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16 thoughts on “A Restoration Project – A Small Bent Billiard from a Past Era

  1. Sascha

    Moin.
    I have found a pipe with similar Hallmarks / Punches at the beach of Langeoog. Langeoog is an island on the German North Sea coast. It also has an engraving in the wood. “Kaiserl. Marine” and “Imperator”. The hallmarks / punches resemble those seen on your ring of the pipe. Could you tell me more about the signs?

    Reply
    1. rebornpipes Post author

      I looked to see if I could find anything out about the brand and I can find nothing in my sources. Is it possible that the Imperator reads Imperial? If so then you can get some history. Otherwise I am coming up with nothing.

      Reply
      1. Sascha

        Moin, thanks for the quick reply. No, the wood is definitely “Imperator”. This was a hospital ship of the Imperial Navy of Germany. If they want, I’d like to send you some pictures. Just know, to which mail address I should send them. Thanks in advance!

        Reply
  2. Lisa

    I found a similar pipe in my Nan’s things when we were sorting through after she had passed away. I believe it belonged to my grandad. Do you know anything more about this pipe? I’ve looked online but not found anything so far.

    Reply
    1. rebornpipes Post author

      Lisa, thanks for the comment. I would love to see pictures of the pipe you found. I don’t know much more about it than what I posted here. Sorry about that.

      Reply
  3. Dal in Bulgaria

    Hey Steve, jumping in after Bren with some more newbie questions. In your posts most of the time you use blue diamond for polishing things up. I recall other posts (or blogs?) referring to white diamond. When do you use each? One other question: when you flame the new stain finish, what exactly are you doing? Lighting it with a match while it’s still wet? Thanks and great job in the little guy!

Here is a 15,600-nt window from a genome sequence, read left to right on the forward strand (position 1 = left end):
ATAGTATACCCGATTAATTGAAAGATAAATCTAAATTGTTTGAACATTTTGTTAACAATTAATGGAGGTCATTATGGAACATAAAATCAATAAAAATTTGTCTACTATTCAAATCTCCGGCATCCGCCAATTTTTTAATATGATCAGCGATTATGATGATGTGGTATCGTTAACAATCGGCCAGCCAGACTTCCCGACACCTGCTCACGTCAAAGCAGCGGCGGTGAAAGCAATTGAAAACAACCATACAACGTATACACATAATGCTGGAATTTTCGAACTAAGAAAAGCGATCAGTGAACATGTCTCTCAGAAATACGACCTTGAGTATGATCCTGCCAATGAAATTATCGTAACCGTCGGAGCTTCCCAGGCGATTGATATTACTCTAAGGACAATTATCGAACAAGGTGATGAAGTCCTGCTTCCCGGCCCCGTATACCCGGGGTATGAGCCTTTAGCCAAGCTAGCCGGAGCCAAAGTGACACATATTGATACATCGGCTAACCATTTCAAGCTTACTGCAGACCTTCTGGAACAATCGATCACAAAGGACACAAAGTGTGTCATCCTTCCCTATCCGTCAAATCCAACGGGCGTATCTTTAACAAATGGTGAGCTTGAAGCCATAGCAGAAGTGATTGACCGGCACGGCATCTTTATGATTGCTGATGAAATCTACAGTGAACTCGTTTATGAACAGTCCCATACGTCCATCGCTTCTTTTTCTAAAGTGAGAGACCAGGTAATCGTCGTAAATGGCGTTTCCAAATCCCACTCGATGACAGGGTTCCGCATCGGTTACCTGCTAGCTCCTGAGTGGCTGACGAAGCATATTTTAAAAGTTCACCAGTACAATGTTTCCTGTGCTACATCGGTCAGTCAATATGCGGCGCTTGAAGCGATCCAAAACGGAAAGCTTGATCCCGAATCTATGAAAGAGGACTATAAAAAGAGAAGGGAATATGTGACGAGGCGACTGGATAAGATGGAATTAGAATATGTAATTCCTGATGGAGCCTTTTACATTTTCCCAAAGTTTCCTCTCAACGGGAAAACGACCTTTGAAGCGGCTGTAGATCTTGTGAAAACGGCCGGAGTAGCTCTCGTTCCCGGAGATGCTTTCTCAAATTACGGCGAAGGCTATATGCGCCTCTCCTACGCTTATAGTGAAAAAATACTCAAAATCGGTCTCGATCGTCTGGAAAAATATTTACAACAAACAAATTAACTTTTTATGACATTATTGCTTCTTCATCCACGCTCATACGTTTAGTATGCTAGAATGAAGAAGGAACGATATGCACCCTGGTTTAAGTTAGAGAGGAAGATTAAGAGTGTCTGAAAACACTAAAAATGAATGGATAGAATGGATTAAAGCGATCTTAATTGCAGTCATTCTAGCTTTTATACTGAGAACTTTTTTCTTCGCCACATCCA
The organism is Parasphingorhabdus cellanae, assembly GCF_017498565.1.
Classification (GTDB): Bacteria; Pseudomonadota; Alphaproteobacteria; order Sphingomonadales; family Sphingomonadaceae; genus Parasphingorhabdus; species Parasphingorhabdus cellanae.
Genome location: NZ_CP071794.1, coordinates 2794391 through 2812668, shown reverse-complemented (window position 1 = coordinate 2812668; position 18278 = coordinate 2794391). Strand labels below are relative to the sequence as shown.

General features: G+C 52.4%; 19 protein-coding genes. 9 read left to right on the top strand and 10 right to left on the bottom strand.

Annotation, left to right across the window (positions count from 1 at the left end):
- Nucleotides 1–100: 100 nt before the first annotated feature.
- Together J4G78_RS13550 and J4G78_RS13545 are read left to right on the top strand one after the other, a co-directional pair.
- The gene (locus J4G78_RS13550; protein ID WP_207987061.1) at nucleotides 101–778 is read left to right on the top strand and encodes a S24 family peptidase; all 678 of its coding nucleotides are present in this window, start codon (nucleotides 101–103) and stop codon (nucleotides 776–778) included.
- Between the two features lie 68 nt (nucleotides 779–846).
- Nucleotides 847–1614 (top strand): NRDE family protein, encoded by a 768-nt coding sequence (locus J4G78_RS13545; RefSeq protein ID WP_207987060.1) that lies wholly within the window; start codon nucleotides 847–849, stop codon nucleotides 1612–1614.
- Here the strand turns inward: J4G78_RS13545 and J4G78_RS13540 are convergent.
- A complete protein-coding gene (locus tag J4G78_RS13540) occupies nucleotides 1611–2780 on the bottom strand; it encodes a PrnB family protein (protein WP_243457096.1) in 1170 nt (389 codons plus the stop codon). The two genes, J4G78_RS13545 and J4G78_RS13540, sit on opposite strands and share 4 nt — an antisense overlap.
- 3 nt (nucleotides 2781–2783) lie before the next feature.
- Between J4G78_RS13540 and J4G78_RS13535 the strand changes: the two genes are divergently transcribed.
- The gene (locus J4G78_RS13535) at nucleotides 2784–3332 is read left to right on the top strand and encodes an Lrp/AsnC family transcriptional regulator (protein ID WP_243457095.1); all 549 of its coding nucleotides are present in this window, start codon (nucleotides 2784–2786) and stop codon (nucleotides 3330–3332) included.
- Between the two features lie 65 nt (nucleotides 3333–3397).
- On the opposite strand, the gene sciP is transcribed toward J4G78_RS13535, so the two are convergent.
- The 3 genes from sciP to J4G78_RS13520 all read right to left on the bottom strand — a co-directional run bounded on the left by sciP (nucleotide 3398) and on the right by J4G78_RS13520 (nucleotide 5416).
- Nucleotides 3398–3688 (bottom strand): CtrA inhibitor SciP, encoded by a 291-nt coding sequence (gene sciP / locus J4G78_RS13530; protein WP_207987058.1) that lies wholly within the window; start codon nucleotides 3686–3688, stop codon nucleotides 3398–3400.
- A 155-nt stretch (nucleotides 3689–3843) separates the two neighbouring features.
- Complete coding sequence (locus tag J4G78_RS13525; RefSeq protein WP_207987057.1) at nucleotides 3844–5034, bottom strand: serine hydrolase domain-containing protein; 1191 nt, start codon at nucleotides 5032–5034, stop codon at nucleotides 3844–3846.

Reply
    1. rebornpipes Post author

      Blue diamond is one step finer than white Diamond. It is a plastic polish and it works amazingly well to raise a shine. As for flaming the stain. You got it – while it is wet I light it with a lighter. The flame burns quickly and sets the stain in the grain. It does not burn the wood. For stain I use Feibings Shoe Dye which is an aniline or alcohol based stain.

      Reply
  4. Troy W

    The pipe turned out very nice! I’m surprised the stem regained its former color so well.
    I noticed too that either you have monster big hands of that’s a pretty small pipe?

    Reply
  5. Bren

    Hello, it looks great!

    I have a couple of questions based on your restoration supplies in general. I know you use micromesh pads a lot. I bought some for my boyfriend, but they were peeling after the first use. What brand do you use and where do you find them?

    Secondly, I know you have mentioned using Conservator’s Wax. Basically, I have the same questions as above. Many thanks!

    Reply